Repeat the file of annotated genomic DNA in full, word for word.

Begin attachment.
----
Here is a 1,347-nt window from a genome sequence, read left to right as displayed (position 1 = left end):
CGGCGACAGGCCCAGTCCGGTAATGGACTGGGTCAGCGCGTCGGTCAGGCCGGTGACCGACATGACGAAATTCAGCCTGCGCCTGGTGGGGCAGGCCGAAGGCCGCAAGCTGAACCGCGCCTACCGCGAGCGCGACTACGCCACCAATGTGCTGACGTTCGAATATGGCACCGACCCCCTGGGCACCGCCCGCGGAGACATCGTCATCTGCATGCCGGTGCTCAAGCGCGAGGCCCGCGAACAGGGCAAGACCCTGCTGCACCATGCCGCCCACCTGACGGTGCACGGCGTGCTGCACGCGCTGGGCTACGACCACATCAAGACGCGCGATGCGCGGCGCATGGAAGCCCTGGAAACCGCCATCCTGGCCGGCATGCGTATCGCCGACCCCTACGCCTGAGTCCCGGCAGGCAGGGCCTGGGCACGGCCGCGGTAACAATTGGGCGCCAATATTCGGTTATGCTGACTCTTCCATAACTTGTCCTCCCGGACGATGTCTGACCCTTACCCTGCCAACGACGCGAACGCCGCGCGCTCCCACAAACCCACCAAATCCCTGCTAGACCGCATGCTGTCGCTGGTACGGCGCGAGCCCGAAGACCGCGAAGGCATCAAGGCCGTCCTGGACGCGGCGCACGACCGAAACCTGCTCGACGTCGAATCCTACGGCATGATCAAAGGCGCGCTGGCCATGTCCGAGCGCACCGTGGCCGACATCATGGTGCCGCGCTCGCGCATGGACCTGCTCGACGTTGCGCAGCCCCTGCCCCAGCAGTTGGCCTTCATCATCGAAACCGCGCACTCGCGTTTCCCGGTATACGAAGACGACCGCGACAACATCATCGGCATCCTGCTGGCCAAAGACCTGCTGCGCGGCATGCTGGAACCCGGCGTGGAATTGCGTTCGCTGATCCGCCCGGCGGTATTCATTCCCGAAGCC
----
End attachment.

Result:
Here is a 1,347-nt window from a genome sequence, read left to right as displayed (position 1 = left end):
CGGCGACAGGCCCAGTCCGGTAATGGACTGGGTCAGCGCGTCGGTCAGGCCGGTGACCGACATGACGAAATTCAGCCTGCGCCTGGTGGGGCAGGCCGAAGGCCGCAAGCTGAACCGCGCCTACCGCGAGCGCGACTACGCCACCAATGTGCTGACGTTCGAATATGGCACCGACCCCCTGGGCACCGCCCGCGGAGACATCGTCATCTGCATGCCGGTGCTCAAGCGCGAGGCCCGCGAACAGGGCAAGACCCTGCTGCACCATGCCGCCCACCTGACGGTGCACGGCGTGCTGCACGCGCTGGGCTACGACCACATCAAGACGCGCGATGCGCGGCGCATGGAAGCCCTGGAAACCGCCATCCTGGCCGGCATGCGTATCGCCGACCCCTACGCCTGAGTCCCGGCAGGCAGGGCCTGGGCACGGCCGCGGTAACAATTGGGCGCCAATATTCGGTTATGCTGACTCTTCCATAACTTGTCCTCCCGGACGATGTCTGACCCTTACCCTGCCAACGACGCGAACGCCGCGCGCTCCCACAAACCCACCAAATCCCTGCTAGACCGCATGCTGTCGCTGGTACGGCGCGAGCCCGAAGACCGCGAAGGCATCAAGGCCGTCCTGGACGCGGCGCACGACCGAAACCTGCTCGACGTCGAATCCTACGGCATGATCAAAGGCGCGCTGGCCATGTCCGAGCGCACCGTGGCCGACATCATGGTGCCGCGCTCGCGCATGGACCTGCTCGACGTTGCGCAGCCCCTGCCCCAGCAGTTGGCCTTCATCATCGAAACCGCGCACTCGCGTTTCCCGGTATACGAAGACGACCGCGACAACATCATCGGCATCCTGCTGGCCAAAGACCTGCTGCGCGGCATGCTGGAACCCGGCGTGGAATTGCGTTCGCTGATCCGCCCGGCGGTATTCATTCCCGAAGCC